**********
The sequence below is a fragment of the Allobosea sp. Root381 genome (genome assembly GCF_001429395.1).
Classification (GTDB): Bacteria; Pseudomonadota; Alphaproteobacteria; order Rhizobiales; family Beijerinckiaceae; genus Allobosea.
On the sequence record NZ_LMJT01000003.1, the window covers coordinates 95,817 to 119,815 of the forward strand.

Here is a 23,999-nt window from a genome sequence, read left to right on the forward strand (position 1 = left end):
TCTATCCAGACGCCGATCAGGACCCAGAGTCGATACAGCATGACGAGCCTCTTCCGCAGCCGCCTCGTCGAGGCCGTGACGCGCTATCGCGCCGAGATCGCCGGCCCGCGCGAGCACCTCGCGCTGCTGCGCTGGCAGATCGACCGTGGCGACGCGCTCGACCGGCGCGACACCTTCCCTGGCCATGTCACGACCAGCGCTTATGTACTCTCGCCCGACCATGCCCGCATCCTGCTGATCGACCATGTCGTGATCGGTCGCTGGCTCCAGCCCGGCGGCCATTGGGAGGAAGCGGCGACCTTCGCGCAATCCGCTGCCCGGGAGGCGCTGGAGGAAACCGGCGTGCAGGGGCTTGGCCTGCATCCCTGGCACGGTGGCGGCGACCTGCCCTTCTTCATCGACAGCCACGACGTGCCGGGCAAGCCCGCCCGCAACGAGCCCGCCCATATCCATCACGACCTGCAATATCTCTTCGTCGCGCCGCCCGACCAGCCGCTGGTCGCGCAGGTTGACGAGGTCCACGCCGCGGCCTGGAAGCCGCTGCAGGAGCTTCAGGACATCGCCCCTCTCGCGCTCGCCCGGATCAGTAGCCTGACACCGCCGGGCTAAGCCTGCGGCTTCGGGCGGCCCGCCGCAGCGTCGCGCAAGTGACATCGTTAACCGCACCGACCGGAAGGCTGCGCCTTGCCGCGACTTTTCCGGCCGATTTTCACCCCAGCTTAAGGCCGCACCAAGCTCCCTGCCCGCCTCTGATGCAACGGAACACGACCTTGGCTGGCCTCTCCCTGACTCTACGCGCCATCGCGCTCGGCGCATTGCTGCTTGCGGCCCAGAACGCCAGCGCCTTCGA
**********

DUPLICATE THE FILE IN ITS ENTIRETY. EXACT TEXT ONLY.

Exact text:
The sequence below is a fragment of the Allobosea sp. Root381 genome (genome assembly GCF_001429395.1).
Classification (GTDB): Bacteria; Pseudomonadota; Alphaproteobacteria; order Rhizobiales; family Beijerinckiaceae; genus Allobosea.
On the sequence record NZ_LMJT01000003.1, the window covers coordinates 95,817 to 119,815 of the forward strand.

Here is a 23,999-nt window from a genome sequence, read left to right on the forward strand (position 1 = left end):
TCTATCCAGACGCCGATCAGGACCCAGAGTCGATACAGCATGACGAGCCTCTTCCGCAGCCGCCTCGTCGAGGCCGTGACGCGCTATCGCGCCGAGATCGCCGGCCCGCGCGAGCACCTCGCGCTGCTGCGCTGGCAGATCGACCGTGGCGACGCGCTCGACCGGCGCGACACCTTCCCTGGCCATGTCACGACCAGCGCTTATGTACTCTCGCCCGACCATGCCCGCATCCTGCTGATCGACCATGTCGTGATCGGTCGCTGGCTCCAGCCCGGCGGCCATTGGGAGGAAGCGGCGACCTTCGCGCAATCCGCTGCCCGGGAGGCGCTGGAGGAAACCGGCGTGCAGGGGCTTGGCCTGCATCCCTGGCACGGTGGCGGCGACCTGCCCTTCTTCATCGACAGCCACGACGTGCCGGGCAAGCCCGCCCGCAACGAGCCCGCCCATATCCATCACGACCTGCAATATCTCTTCGTCGCGCCGCCCGACCAGCCGCTGGTCGCGCAGGTTGACGAGGTCCACGCCGCGGCCTGGAAGCCGCTGCAGGAGCTTCAGGACATCGCCCCTCTCGCGCTCGCCCGGATCAGTAGCCTGACACCGCCGGGCTAAGCCTGCGGCTTCGGGCGGCCCGCCGCAGCGTCGCGCAAGTGACATCGTTAACCGCACCGACCGGAAGGCTGCGCCTTGCCGCGACTTTTCCGGCCGATTTTCACCCCAGCTTAAGGCCGCACCAAGCTCCCTGCCCGCCTCTGATGCAACGGAACACGACCTTGGCTGGCCTCTCCCTGACTCTACGCGCCATCGCGCTCGGCGCATTGCTGCTTGCGGCCCAGAACGCCAGCGCCTTCGA